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Louisiana legislative session reaches halfway point

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Associated Press 

BATON ROUGE — Halfway through this legislative session, Louisiana lawmakers have given their final approval to sweeping education changes. But the one item they have to complete before they can wrap up their work remains an unbalanced jumble.

Next year’s $25.5 billion budget faces a list of troubles: falling income estimates, ties to uncertain retirement changes and disputes over how much one-time money should be plugged into the spending plan.

It’s not an unusual place to be with six weeks to go before the legislative session must end June 4. But the uncertainties are a bit larger than lawmakers often see, with more than $1 billion tied to unresolved issues.

The House Appropriations Committee continues to comb through Gov. Bobby Jindal’s budget recommendations for the fiscal year that begins July 1. Lawmakers on the committee won’t craft their version of next year’s budget until they get the latest revenue projections.


Legislative leaders say they plan to tweak the state’s income estimates by early May and the expectations are grim, with revenue figures expected to drop.
That dip will combine with legislative changes to Jindal’s pension proposals and lessen any savings for state agencies below what was contained in the governor’s budget recommendations.


“It seems like we’ll have a double whammy going forward,” said Senate Finance Chairman Jack Donahue, R-Mandeville.


Jindal’s chief budget adviser, Commissioner of Administration Paul Rainwater, said his office doesn’t yet have estimates of what size hole the changes to the retirement bills have made in the governor’s budget proposal.


“Do you have some thoughts about where we might look to fill that deficit?” Donahue asked.


Rainwater didn’t give senators any suggestions but said the Jindal administration will work with lawmakers on ways to shrink the 2012-13 budget once the shortfalls become clear from the retirement legislation changes and from whatever changes are made to state revenue projections.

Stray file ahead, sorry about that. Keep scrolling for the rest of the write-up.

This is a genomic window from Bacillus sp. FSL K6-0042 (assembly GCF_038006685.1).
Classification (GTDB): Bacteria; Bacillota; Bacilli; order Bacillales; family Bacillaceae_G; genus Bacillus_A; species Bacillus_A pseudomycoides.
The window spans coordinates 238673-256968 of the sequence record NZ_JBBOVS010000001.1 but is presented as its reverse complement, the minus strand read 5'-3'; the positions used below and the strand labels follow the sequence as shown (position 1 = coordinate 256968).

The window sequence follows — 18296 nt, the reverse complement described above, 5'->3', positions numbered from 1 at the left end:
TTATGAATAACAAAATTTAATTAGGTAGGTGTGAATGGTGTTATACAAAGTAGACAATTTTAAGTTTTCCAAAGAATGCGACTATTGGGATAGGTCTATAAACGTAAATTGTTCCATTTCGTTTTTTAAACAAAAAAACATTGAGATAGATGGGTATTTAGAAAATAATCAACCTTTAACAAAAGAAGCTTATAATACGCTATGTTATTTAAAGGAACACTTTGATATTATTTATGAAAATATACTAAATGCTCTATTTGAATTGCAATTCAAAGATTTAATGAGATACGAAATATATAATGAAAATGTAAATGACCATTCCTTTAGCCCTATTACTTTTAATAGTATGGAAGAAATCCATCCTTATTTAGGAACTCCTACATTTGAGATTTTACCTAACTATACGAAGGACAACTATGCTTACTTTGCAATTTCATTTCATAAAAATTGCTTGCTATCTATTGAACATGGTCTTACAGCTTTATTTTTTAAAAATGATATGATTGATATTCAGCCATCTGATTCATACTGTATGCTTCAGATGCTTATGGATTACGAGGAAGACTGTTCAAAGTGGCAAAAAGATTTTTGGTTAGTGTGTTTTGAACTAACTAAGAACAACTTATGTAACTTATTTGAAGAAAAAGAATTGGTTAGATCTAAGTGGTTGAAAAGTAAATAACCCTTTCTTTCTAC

Beyond the budget, lawmakers have a slew of contentious items awaiting their decision in the second half of the regular session. 


Of the more than 1,900 bills filed for consideration, only a handful have reached final passage, nearly all of them tied to a series of significant changes to public education sought by Jindal and hurried through the session as a priority.
Those measures, signed into law last week, will create a statewide voucher program for some low- and moderate-income students to attend private schools with taxpayer dollars; expand charter school programs; make it tougher for teachers to reach the job protection know as tenure; and give more authority to school superintendents to decide teacher pay and hiring.


Jindal has since turned his focus to retirement changes that would make about 50,000 rank-and-file state workers and higher education employees pay more toward their retirement and wait longer to collect full benefits.


Those measures await debate on the Senate floor as early as this week, with strong opposition from retirement system leaders and others who call the bills unconstitutional, violating a provision that protects public pension benefits from being diminished.


The governor also is seeking to start a 401k-style retirement plan for new state employees that is tied to investment earnings, rather than offering a guaranteed monthly pension tied to a worker’s salary.


Written by demon53

April 25, 2012 at 5:28 pm

Posted in Uncategorized

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